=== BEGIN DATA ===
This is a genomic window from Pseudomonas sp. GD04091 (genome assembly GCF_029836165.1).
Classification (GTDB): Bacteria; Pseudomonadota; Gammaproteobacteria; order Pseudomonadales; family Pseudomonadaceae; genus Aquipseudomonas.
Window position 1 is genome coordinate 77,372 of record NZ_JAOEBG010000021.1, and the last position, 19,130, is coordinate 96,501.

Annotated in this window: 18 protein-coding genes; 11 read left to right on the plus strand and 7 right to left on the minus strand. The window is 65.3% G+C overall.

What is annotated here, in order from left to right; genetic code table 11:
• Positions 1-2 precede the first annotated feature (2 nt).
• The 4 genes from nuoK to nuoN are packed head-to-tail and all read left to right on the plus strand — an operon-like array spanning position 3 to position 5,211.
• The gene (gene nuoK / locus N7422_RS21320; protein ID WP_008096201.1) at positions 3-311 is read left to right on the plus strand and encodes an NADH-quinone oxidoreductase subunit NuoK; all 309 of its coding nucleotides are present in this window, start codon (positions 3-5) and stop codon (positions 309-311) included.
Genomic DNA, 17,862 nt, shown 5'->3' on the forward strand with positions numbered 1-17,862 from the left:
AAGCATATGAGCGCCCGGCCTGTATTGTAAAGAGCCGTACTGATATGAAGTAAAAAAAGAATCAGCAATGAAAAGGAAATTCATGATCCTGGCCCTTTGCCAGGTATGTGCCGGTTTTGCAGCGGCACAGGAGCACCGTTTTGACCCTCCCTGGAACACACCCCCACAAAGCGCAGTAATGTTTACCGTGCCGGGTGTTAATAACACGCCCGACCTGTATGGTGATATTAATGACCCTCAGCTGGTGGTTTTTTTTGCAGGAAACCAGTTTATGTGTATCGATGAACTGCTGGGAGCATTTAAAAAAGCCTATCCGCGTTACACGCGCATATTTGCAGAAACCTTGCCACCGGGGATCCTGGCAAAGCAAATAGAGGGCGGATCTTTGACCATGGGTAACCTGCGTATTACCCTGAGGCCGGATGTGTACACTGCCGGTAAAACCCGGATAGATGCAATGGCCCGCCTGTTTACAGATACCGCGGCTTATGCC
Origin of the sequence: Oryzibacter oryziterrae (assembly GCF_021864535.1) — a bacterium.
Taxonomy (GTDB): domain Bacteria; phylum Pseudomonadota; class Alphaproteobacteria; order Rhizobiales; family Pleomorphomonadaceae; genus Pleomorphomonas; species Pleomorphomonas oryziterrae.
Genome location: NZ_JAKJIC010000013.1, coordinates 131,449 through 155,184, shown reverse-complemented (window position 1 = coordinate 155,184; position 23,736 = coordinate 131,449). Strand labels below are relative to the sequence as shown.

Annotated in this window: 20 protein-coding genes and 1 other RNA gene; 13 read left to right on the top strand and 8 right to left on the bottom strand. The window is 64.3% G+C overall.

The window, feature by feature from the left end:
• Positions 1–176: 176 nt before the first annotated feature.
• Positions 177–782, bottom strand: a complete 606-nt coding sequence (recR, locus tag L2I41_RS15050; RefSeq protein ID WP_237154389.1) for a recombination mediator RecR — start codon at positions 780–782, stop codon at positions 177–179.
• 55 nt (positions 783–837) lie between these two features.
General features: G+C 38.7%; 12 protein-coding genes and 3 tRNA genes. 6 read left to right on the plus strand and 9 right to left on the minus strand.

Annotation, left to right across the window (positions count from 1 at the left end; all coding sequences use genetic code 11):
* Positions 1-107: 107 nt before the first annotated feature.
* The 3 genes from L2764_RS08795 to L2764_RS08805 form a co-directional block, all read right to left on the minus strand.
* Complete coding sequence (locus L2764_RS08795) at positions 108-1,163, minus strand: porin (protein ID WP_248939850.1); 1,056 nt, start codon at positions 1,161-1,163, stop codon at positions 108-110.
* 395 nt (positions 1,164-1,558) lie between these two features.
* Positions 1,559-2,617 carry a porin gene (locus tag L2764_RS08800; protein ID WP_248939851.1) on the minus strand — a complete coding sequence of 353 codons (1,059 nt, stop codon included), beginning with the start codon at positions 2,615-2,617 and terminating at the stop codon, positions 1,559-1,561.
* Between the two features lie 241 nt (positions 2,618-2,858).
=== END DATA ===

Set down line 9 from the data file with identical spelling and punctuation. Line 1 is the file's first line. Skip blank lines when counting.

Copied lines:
Genomic DNA, 17,862 nt, shown 5'->3' on the forward strand with positions numbered 1-17,862 from the left: